If it’s a regular brush-type motor (“universal” or whatever) then a “phase-fired proportional controller” should work. In other words, a regular 'ol light dimmer might work, assuming it can handle the wattage. Just don’t turn it down too low, else the motor will stall.
If it’s a “brushless” motor (induction, synchronous, etc.) then speed control doesn’t come easy. Perhaps a Variac[sup]TM[/sup] would work, but it’s certainly not a convenient option.
If it’s a brushless motor, then perhaps a smarter option would be to swap out the motor for a regular brush-type motor. There would be two advantages; for the same amount of power the brush-type motor should be lighter than a brushless motor, plus you’d be able to control the speed with a light dimmer. I guess I should also mention two disadvantages w/ a brush-type motor: 1) Brushes wear out, and 2) They create tiny sparks, which could be a problem if flammable gas is in the vicinity of the motor.
I would buy one at All Electronics . I don’t work there but have bought many things from them, and they always have great service and shipping and great prices. Here are their variacs. Get one that can handle the load of the motor (they are rated in amps, so find out the max your motor will draw).
As I remember it,
CEMF is caused by the windings of the armature or spinning part cutting through the lines of flux generated when current flows through the windings of the not moving parts or the moving flux lines cutting through the stationary windings.
Current is determined by voltage = pressure sorta / resistance = size of the hole sorta.
So, speed of rotation affects the amount of flux line cutting going on so speed of rotation has direct effect on induction which is directionally related to CEMF, so …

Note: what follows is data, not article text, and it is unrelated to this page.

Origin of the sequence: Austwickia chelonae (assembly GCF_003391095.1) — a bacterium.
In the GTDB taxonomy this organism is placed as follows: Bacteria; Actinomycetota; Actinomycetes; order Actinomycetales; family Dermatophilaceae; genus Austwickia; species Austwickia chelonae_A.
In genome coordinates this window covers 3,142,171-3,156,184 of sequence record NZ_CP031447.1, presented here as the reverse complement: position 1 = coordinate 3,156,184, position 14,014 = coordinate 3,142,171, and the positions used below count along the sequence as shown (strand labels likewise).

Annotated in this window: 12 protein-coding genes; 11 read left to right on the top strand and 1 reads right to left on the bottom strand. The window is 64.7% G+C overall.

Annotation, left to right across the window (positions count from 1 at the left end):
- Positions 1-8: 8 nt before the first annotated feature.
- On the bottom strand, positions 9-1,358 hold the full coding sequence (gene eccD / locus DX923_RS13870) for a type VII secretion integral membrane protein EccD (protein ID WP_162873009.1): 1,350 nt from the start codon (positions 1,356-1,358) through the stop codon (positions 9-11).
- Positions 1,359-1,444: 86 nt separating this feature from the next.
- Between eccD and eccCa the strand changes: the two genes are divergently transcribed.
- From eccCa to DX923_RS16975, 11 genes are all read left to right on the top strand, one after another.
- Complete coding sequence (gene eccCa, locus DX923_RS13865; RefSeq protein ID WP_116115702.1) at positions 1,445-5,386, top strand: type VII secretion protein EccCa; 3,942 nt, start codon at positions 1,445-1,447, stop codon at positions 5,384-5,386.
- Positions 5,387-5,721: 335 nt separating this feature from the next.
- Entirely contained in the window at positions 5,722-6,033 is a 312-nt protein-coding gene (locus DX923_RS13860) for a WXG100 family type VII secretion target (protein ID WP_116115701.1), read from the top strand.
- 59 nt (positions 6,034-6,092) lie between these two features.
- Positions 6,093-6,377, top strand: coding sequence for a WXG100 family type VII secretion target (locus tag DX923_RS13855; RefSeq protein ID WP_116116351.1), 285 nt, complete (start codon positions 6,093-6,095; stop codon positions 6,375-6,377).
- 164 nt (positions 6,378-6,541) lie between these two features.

Transformers don’t work so good on DC ( add a vibrator and they do OK ) and are not motors and don’t have moving windings… but motors do and stuff and such and the principals are pretty much the same as you need to look at what happens during ½ a cycle of AC to see what is going on, sorta.
No, casdave is correct. When you close the shutter, the fan actually speeds up. Try it with your vacuum cleaner. Listen to the pitch of the motor noise, then put your hand over the hose. The pitch increases, because the motor is spinnning faster.
This will only work if it’s a “Type F” motor, designed to run with high slip.
True. Could he also use a VFD? Though last I checked they were kinda pricy…
When a current flows through a wire because there is an EMF (commonly expressed as Voltage, which is a measure of the potential difference of two points), it creates a magnetic field around that wire. In an inductor, the wire is coiled, and due to the properties of the flux lines of the magnetic field being perpendicular to the current flow following the right hand rule, the flux lines (and thus the magnetic field) are ‘concentrated’ down the center of the inductor, will exit the end of the inductor, and wrap around to the other end of the inductor where they will enter. Each end will have an oppsite pole magnetically, just as it will have an opposite polarity in terms of voltage.
The right hand rule is demonstrated by placing your palm facing the conductor and your thumb pointing in the direction of current flow, the flux lines will travel in the direction of your curved fingers. In an inductor, the magnetic flux lines are still perpendicular to the flow of current, but because the wires are coiled, this will mean that the perpendicular direction to each coil is through the center of the coil and out around the outside for the return path.